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Nifedipine gastrointestinal therapeutic system (GITS) as an alternative to slow-release for tocolysis--tolerance and pharmacokinetic profile.

Author(s): Juon AM, Kuhn-Velten WN, Burkhardt T, Krahenmann F, Zimmermann R, von Mandach U

Affiliation(s): Department of Obstetrics, Zurich University Hospital, Frauenklinikstrasse 10, CH-8091 Zurich, Switzerland.

Publication date & source: 2008-09, Eur J Obstet Gynecol Reprod Biol., 140(1):27-32. Epub 2008 Apr 3.

Publication type: Randomized Controlled Trial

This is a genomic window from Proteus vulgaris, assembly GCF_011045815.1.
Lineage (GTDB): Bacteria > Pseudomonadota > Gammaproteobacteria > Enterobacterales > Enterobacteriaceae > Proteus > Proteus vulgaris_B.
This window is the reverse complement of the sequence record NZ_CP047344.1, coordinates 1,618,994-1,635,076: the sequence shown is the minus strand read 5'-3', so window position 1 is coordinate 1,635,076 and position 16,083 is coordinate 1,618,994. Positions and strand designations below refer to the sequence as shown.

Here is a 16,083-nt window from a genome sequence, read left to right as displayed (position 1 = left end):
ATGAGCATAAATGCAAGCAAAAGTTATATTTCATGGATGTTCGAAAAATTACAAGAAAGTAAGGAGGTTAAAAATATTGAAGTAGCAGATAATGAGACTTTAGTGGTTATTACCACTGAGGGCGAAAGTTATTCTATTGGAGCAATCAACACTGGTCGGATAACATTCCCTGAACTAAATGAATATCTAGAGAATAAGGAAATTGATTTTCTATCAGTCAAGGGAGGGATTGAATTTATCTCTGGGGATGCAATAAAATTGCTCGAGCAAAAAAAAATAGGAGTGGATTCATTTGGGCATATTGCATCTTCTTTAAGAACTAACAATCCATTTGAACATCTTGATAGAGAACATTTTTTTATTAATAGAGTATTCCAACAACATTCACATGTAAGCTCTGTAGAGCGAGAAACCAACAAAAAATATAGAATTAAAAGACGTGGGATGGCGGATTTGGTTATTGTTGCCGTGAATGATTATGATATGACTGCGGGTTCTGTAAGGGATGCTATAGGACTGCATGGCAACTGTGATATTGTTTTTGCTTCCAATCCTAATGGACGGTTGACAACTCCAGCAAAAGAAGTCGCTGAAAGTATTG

OBJECTIVE: To determine nifedipine plasma concentrations after a loading dose of nifedipine 10mg capsules, 40 mg over 1h followed by slow-release tablets (60 mg/d) versus gastrointestinal therapeutic system (GITS) tablets (90 mg/d) for tocolysis. STUDY DESIGN: Prospective study in 14 pregnant women treated for threatened preterm labor. RESULTS: Following capsule administration there was a rapid rise in plasma concentration of drug achieving a peak of 97.5 microg/l (median) at 1h, then declined to 59.5 microg/l (median) at 5h. The concentration measured at 7200 min (120 h) was non-significantly higher in the slow-release group (median 25.5, range 6.9-67.2 microg/l) than in the GITS group (median 14.6, range 6.0-20.0 microg/l). Area under the curve (AUC) increased with the applied dose in both groups in a linear regression. Headache was more frequent in the slow-release group than in the GITS group (P=0.001). CONCLUSIONS: GITS tablets 90 mg/d are an alternative dosage regimen to previous used slow-release tablets 60 mg/d for tocolysis with similar pharmacokinetic profile and a good tolerance. However, tocolysis with GITS tablets is simpler than that with slow-release tablets and may be associated with a higher compliance. GITS tablets are therefore also qualified for home monitoring.

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